The Mediterranean Heart-Healthy Diet
The Mediterranean diet is one of the easiest diets to adopt and maintain
on a long-term basis because it does not require radical restriction of total
amounts of fat or carbohydrate. Calorie intake should be appropriate for
maintaining a normal body weight. Follow these guidelines.
Avoid the following:
- Eat an abundance of natural, whole plant foods, including fruits, vegetables, and salads. Try for seven to ten servings daily.
- Include whole-grain, high-fiber breads and whole-grain pasta in your meals and snacks.
- Keep saturated fat to a minimum: choose chicken, lean cuts of red meat, and nonfat dairy products, and use butter and cheese in moderation.
- Incorporate fatty fish in your diet, especially salmon, sardines, trout, and tuna. These are good sources of omega-3 fatty acids.
- Use olive oil as a source of monounsaturated fat.
- Eat frequent servings of peas, beans, legumes, and nuts.
- Drink low to moderate amounts of alcohol. Wine, especially red wine, is a good choice. Consumption should be limited to one drink daily for women, two drinks daily for men.
- Foods high in sugar
- Trans-fatty acids, which are found in processed foods labeled as containing "partially hydrogenated" oil
- Processed "starchy" carbohydrates, such as food made with white flour
- Oils high in omega-6 fatty acids, such as corn, sunflower, safflower, soybean, or peanut oil
Practical suggestions for incorporating
the Mediterranean diet into everyday life
|Fruits and vegetables
||Wide variety of whole fruits and vegetables;
try for at least 7-10 servings per day
||Vegetables prepared in butter or cream sauces
|High-fiber breads, cereals, and pasta
||Whole-grain bread and cereal, bran, brown
||Sweets, white bread, biscuits, breadsticks,
and other refined carbohydrates
|Protein that is low in saturated fat
||Lean cuts of meat (fat trimmed) or poultry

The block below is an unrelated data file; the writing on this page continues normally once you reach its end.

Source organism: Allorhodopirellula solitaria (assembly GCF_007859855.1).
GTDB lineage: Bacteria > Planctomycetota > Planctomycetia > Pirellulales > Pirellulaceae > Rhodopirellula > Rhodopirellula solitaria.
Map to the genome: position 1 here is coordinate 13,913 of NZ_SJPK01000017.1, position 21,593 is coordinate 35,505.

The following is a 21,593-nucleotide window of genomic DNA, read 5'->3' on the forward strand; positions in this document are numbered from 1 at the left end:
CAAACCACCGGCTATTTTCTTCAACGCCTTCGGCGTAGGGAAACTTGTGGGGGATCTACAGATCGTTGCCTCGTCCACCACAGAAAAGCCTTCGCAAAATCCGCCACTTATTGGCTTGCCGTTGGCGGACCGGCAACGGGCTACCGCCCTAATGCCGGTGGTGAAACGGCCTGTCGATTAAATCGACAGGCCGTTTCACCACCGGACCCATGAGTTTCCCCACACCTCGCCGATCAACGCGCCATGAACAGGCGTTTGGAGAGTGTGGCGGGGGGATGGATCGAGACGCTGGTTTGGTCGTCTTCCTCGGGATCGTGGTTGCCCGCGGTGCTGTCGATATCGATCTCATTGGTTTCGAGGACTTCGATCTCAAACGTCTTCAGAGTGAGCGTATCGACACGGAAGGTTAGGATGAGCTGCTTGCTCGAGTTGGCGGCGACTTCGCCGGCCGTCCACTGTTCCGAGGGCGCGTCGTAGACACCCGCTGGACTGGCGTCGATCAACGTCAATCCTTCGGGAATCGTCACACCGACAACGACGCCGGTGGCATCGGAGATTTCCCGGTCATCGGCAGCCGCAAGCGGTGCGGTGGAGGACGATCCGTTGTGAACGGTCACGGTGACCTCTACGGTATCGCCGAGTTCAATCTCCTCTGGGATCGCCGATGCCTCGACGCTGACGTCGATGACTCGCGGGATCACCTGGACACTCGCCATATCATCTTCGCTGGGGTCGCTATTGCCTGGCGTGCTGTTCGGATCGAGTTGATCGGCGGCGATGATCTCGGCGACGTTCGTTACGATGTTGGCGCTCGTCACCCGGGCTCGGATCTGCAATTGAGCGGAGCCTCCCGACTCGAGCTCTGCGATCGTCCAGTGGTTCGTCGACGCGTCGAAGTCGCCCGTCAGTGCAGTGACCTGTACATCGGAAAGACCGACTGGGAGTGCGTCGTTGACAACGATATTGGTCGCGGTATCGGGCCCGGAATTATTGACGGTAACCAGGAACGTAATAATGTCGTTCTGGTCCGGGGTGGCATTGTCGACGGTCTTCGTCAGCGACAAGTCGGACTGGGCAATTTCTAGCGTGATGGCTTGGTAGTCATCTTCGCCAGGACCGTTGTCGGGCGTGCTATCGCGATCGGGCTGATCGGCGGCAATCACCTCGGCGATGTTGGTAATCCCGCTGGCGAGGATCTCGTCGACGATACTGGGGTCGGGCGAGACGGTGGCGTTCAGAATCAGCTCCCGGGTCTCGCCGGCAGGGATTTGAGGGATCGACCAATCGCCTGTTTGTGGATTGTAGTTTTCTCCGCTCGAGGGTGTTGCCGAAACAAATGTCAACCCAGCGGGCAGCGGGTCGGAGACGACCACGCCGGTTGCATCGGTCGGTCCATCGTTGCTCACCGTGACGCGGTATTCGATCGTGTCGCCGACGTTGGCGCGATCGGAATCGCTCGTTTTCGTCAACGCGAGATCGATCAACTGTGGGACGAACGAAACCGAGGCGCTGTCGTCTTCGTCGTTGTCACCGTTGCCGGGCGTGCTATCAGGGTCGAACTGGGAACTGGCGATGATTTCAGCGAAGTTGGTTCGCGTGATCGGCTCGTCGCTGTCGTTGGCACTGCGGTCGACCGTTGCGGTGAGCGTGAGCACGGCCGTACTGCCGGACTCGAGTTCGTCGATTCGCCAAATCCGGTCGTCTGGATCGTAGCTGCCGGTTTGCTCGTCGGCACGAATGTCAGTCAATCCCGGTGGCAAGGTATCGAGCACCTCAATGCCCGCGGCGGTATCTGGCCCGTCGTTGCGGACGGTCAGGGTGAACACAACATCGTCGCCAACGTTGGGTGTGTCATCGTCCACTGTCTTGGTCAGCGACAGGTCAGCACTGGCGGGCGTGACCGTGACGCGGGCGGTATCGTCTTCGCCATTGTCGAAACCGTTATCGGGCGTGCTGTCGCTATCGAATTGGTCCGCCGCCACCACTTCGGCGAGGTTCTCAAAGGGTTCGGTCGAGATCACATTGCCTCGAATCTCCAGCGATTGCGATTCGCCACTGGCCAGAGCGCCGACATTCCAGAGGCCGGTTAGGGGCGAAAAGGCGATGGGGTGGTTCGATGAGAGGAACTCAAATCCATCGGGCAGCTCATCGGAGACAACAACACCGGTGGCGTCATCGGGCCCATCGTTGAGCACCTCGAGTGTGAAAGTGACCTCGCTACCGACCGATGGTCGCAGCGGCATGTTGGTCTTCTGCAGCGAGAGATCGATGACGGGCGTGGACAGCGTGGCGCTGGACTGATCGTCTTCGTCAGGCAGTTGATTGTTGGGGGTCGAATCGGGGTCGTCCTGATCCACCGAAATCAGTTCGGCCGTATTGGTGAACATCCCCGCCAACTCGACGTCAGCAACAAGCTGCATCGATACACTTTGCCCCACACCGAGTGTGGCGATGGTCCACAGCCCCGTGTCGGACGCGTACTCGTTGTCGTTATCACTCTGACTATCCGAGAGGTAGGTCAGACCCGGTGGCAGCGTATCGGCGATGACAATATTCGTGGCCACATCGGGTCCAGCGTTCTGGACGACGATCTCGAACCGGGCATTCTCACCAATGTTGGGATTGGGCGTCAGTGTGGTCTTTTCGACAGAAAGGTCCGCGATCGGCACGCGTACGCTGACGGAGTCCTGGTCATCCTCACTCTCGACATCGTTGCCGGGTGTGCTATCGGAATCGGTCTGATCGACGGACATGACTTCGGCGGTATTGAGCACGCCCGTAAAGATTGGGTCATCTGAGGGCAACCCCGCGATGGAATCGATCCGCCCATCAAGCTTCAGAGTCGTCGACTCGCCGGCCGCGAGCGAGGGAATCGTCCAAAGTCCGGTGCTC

(no skin); low-fat dairy foods (skim milk, yogurt)
||Bacon, sausage, other processed or high-fat
meat, milk or cheese that is not low-fat, ice cream
|Fish or other source of omega-3 fatty acids,
at least 1 or 2 times per wk
||Salmon, trout, herring, water-packed tuna,
mackerel (or fish oil supplement); flaxseed, spinach, walnuts
||Fried fish (except when pan-fried in olive
|Healthy oils for cooking, salad dressing, and
||Extra-virgin olive oil, canola oil, flaxseed
oil ("high-oleic" sunflower or safflower oil may also be an option)
||Omega-6 oils (corn, sunflower, safflower,
|Peas, beans, legumes, and nuts
||Soybeans, lentils, or any kind of peas,
beans, or legumes; tree nuts (eg, almonds, pecans, walnuts, Brazil nuts)
||Heavily salted or honey-roasted nuts; stale
or rancid nuts
||One 5-oz glass of wine, a 12-oz beer, or a
1.5-oz drink containing distilled spirits with the evening meal
||Limit to no more than 1 drink daily for
women, 2 drinks daily for men
||Emphasize whole, natural foods as above; look
for "trans-fatty acid-free" margarine and snack foods
||Fast food, fried food, margarine, chips,
crackers, baked goods, doughnuts, any processed food made with
partially hydrogenated oil
SOURCE: VOL 112 / NO 2 / AUGUST 2002 / POSTGRADUATE MEDICINE / UNDERSTANDING THE MEDITERRANEAN DIET